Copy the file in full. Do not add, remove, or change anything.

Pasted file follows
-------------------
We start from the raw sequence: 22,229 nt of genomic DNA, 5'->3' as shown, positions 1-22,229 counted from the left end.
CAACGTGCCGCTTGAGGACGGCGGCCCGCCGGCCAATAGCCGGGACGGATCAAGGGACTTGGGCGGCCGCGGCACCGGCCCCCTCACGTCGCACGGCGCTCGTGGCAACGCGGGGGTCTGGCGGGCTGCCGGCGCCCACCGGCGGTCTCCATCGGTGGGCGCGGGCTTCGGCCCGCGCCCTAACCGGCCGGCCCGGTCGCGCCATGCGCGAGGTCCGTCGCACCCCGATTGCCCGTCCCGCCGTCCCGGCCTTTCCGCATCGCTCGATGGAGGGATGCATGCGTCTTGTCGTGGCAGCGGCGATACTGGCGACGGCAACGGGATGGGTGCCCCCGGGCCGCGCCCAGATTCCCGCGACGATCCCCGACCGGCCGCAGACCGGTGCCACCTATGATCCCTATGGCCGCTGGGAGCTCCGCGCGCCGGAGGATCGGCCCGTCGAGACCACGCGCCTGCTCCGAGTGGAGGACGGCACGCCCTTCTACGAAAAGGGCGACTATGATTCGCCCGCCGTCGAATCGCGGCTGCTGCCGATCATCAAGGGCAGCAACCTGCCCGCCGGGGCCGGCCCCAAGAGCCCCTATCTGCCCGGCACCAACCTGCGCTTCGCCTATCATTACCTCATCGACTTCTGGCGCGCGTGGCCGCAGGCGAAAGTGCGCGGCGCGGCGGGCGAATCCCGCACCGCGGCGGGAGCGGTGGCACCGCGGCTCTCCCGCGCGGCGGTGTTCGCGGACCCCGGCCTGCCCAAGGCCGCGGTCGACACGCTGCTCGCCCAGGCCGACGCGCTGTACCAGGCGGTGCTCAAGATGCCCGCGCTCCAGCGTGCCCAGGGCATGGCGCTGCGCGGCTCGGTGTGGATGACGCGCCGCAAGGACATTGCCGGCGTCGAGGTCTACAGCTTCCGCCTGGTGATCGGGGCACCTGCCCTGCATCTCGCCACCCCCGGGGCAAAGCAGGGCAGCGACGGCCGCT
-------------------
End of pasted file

We start from the raw sequence: 22,229 nt of genomic DNA, 5'->3' as shown, positions 1-22,229 counted from the left end.
CAACGTGCCGCTTGAGGACGGCGGCCCGCCGGCCAATAGCCGGGACGGATCAAGGGACTTGGGCGGCCGCGGCACCGGCCCCCTCACGTCGCACGGCGCTCGTGGCAACGCGGGGGTCTGGCGGGCTGCCGGCGCCCACCGGCGGTCTCCATCGGTGGGCGCGGGCTTCGGCCCGCGCCCTAACCGGCCGGCCCGGTCGCGCCATGCGCGAGGTCCGTCGCACCCCGATTGCCCGTCCCGCCGTCCCGGCCTTTCCGCATCGCTCGATGGAGGGATGCATGCGTCTTGTCGTGGCAGCGGCGATACTGGCGACGGCAACGGGATGGGTGCCCCCGGGCCGCGCCCAGATTCCCGCGACGATCCCCGACCGGCCGCAGACCGGTGCCACCTATGATCCCTATGGCCGCTGGGAGCTCCGCGCGCCGGAGGATCGGCCCGTCGAGACCACGCGCCTGCTCCGAGTGGAGGACGGCACGCCCTTCTACGAAAAGGGCGACTATGATTCGCCCGCCGTCGAATCGCGGCTGCTGCCGATCATCAAGGGCAGCAACCTGCCCGCCGGGGCCGGCCCCAAGAGCCCCTATCTGCCCGGCACCAACCTGCGCTTCGCCTATCATTACCTCATCGACTTCTGGCGCGCGTGGCCGCAGGCGAAAGTGCGCGGCGCGGCGGGCGAATCCCGCACCGCGGCGGGAGCGGTGGCACCGCGGCTCTCCCGCGCGGCGGTGTTCGCGGACCCCGGCCTGCCCAAGGCCGCGGTCGACACGCTGCTCGCCCAGGCCGACGCGCTGTACCAGGCGGTGCTCAAGATGCCCGCGCTCCAGCGTGCCCAGGGCATGGCGCTGCGCGGCTCGGTGTGGATGACGCGCCGCAAGGACATTGCCGGCGTCGAGGTCTACAGCTTCCGCCTGGTGATCGGGGCACCTGCCCTGCATCTCGCCACCCCCGGGGCAAAGCAGGGCAGCGACGGCCGCT